The chair of the board and two vice-chairs have stepped down after the city shot down their attempt to sell a Diego Rivera mural, and enrollment has dwindled to a measly 27 students.
It seemed a uniquely offensive form of sacrilege when word broke in late December, as first reported by Mission Local, that the San Francisco Art Institute was considering selling off its 89-year-old Diego Rivera mural, possibly to George Lucas, and looking to net some $50 million in the transaction. (And how would that even work? The mural is painted on the wall of the Chestnut Street campus!). The SF Board of Supervisors quickly put the kibosh on that by applying a historical landmark designation, which gave the financially beleaguered institution another case of heartburn, as they hoped to use the mural as collateral to secure another lifesaver loan.
The heartburn and fallout continues, as today KQED reports the resignation of SF Art Institute chair Pam Rorke Levy. That Levy and two other board members resigned (or were pushed out) is not a surprise. The most surprising detail is that KQED reports is that “the school's enrollment currently sits at just 27 students, down from over 600 students eight years ago.”
Having a mere 27 students, perhaps only some of whom are paying tuition, is certainly no way out of the institute’s $19.7 debt obligation that it owes to the UC Board of Regents, after that body stepped in and bought SFAI’s debt in July. UC is now effectively the SFAI’s landlord, and can take ownership of the school if the debt’s not paid back within six years. But even if the supervisors hadn’t stepped in to prevent the mural’s sale, the sale may have been legally blocked through other methods, as SFAI staff are claiming financial mismanagement and some former trustees are saying that use of the school’s use of endowment funds is bordering on illegal.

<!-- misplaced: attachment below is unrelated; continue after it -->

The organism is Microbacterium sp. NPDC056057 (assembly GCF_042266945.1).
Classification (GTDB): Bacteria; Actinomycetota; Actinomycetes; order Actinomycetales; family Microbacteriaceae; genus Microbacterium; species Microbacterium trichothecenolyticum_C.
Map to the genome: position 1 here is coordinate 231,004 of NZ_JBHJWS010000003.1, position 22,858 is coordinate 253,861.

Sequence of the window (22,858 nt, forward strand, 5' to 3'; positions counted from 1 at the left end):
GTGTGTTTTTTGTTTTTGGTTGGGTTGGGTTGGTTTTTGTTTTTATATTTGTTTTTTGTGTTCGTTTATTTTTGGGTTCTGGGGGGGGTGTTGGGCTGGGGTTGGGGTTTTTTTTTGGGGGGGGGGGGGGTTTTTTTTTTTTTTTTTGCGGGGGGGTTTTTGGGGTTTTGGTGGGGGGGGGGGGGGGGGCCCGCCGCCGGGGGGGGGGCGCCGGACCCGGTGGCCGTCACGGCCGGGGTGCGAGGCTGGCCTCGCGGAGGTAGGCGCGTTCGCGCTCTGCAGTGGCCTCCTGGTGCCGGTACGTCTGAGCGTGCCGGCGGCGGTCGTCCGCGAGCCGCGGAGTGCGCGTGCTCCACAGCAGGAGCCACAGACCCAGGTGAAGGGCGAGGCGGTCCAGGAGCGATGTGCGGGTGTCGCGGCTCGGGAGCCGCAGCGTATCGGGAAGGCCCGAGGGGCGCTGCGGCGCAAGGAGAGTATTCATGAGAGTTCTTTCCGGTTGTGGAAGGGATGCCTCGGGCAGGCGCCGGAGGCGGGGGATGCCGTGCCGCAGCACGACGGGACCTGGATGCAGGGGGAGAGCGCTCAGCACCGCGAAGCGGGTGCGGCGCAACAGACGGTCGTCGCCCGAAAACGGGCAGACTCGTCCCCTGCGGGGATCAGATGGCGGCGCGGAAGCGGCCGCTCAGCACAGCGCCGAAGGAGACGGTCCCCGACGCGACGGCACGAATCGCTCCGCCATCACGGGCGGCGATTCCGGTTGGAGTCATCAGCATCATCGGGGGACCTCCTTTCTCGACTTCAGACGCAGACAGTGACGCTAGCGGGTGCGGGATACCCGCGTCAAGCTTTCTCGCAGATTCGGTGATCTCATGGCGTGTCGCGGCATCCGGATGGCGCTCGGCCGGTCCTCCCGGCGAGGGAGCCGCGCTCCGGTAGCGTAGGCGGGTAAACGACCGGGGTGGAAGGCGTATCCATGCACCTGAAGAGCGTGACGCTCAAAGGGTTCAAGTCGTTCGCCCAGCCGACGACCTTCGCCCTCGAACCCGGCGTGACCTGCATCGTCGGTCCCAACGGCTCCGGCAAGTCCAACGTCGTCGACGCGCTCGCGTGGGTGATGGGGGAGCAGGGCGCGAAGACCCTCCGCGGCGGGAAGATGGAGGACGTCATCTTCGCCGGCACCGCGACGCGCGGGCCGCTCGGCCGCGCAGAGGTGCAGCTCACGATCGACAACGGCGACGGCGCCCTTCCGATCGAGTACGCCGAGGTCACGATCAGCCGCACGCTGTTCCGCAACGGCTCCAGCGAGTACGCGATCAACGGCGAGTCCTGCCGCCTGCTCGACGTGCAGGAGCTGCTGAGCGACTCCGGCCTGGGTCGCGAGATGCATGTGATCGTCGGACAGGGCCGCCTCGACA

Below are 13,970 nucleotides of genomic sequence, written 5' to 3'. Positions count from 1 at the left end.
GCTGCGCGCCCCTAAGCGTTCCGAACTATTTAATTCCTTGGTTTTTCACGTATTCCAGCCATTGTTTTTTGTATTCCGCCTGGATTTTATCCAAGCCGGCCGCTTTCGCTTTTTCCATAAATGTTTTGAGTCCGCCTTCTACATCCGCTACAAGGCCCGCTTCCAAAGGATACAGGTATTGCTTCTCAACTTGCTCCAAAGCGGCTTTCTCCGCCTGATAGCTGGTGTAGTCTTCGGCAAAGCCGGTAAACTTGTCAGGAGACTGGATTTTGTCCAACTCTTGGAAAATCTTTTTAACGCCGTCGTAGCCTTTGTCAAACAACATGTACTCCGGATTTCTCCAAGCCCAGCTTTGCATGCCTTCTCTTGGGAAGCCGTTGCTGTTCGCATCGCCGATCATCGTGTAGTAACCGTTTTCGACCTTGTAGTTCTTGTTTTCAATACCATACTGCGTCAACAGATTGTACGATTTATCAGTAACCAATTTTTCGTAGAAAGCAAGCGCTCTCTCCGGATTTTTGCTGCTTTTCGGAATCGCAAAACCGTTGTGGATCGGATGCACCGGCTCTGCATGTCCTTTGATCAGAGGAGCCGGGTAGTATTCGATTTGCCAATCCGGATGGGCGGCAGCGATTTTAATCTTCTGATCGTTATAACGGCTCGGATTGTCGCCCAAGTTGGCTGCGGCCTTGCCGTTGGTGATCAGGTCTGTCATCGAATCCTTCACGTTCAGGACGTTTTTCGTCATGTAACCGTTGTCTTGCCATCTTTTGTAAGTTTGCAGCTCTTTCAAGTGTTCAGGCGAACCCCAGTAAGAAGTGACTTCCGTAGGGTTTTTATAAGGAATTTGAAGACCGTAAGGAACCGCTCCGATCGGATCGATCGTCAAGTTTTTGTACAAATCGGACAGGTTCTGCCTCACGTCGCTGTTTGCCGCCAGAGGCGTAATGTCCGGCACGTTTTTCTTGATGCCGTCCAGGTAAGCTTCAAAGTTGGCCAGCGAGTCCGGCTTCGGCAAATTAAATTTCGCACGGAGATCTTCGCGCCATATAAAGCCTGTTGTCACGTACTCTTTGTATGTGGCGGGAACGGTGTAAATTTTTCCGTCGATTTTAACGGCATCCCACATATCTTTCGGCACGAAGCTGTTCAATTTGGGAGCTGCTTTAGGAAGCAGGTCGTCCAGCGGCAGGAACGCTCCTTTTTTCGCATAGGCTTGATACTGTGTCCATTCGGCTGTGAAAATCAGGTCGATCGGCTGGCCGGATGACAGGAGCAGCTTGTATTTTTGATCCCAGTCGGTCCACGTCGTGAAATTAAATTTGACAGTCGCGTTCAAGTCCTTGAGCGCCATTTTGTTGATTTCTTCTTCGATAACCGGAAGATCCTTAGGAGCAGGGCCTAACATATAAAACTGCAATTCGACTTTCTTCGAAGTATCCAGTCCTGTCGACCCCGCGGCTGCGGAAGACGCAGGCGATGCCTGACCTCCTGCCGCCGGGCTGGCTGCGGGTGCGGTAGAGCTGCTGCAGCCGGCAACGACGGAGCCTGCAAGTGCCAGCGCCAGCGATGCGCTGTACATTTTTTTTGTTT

“I have seen their numbers and they have a giant hole in their budget,” former trustee Tom Loughlin told the New York Times. “There are students paying tuition right now to a school that has projected it could run out of money by April.”
The school already has a new board chair, as the Chronicle reports that photographer and Penn State professor Lonnie Graham will step in immediately. (Graham is also executive director of the SF nonprofit PhotoAlliance). The Chron also noted that “SFAI also announced Thursday, in an exclusive to The Chronicle, that it is beginning a $50 million scholarship fund available to 50 students a year for in-person or online enrollment.” That’s great, but it frankly seems an open question the art institute can even pull 50 students together for enrollment.
“I want to make sure the school has a future,” Graham told the Times. “We are trying, we are really trying. But we are not trying to do anything illegal.”
That is just a remarkable thing to have to tell the New York Times on your first day on the job.
Image: Ann S via Yelp